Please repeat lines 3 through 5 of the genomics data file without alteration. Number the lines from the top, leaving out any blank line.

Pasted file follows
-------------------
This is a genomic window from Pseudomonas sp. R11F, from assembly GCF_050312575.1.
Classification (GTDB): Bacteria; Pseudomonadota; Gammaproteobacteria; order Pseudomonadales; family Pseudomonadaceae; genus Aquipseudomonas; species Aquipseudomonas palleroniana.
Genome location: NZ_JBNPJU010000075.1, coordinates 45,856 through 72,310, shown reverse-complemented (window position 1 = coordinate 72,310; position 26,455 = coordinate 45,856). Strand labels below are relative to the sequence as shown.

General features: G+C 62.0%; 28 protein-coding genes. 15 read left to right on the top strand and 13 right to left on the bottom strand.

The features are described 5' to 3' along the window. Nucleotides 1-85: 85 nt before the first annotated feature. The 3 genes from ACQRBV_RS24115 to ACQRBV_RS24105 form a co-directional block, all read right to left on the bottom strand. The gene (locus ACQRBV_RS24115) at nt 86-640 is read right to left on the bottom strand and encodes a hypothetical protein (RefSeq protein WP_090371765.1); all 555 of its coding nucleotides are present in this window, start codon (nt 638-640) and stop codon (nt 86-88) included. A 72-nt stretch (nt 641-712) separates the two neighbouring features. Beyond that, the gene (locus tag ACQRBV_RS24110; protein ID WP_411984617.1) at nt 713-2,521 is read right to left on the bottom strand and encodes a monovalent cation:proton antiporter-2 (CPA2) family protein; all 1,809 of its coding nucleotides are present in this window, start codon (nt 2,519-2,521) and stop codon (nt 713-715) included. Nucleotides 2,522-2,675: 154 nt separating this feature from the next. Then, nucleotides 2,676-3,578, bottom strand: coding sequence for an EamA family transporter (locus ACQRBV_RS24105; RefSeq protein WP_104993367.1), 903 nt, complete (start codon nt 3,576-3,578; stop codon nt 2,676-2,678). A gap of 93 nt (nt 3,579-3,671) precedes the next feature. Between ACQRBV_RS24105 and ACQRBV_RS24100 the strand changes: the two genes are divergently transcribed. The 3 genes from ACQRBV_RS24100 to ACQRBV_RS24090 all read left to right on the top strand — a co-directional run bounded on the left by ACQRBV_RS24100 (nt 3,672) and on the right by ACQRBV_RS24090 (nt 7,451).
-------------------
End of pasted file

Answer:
Genome location: NZ_JBNPJU010000075.1, coordinates 45,856 through 72,310, shown reverse-complemented (window position 1 = coordinate 72,310; position 26,455 = coordinate 45,856). Strand labels below are relative to the sequence as shown.

General features: G+C 62.0%; 28 protein-coding genes. 15 read left to right on the top strand and 13 right to left on the bottom strand.

The features are described 5' to 3' along the window. Nucleotides 1-85: 85 nt before the first annotated feature. The 3 genes from ACQRBV_RS24115 to ACQRBV_RS24105 form a co-directional block, all read right to left on the bottom strand. The gene (locus ACQRBV_RS24115) at nt 86-640 is read right to left on the bottom strand and encodes a hypothetical protein (RefSeq protein WP_090371765.1); all 555 of its coding nucleotides are present in this window, start codon (nt 638-640) and stop codon (nt 86-88) included. A 72-nt stretch (nt 641-712) separates the two neighbouring features. Beyond that, the gene (locus tag ACQRBV_RS24110; protein ID WP_411984617.1) at nt 713-2,521 is read right to left on the bottom strand and encodes a monovalent cation:proton antiporter-2 (CPA2) family protein; all 1,809 of its coding nucleotides are present in this window, start codon (nt 2,519-2,521) and stop codon (nt 713-715) included. Nucleotides 2,522-2,675: 154 nt separating this feature from the next. Then, nucleotides 2,676-3,578, bottom strand: coding sequence for an EamA family transporter (locus ACQRBV_RS24105; RefSeq protein WP_104993367.1), 903 nt, complete (start codon nt 3,576-3,578; stop codon nt 2,676-2,678). A gap of 93 nt (nt 3,579-3,671) precedes the next feature. Between ACQRBV_RS24105 and ACQRBV_RS24100 the strand changes: the two genes are divergently transcribed. The 3 genes from ACQRBV_RS24100 to ACQRBV_RS24090 all read left to right on the top strand — a co-directional run bounded on the left by ACQRBV_RS24100 (nt 3,672) and on the right by ACQRBV_RS24090 (nt 7,451).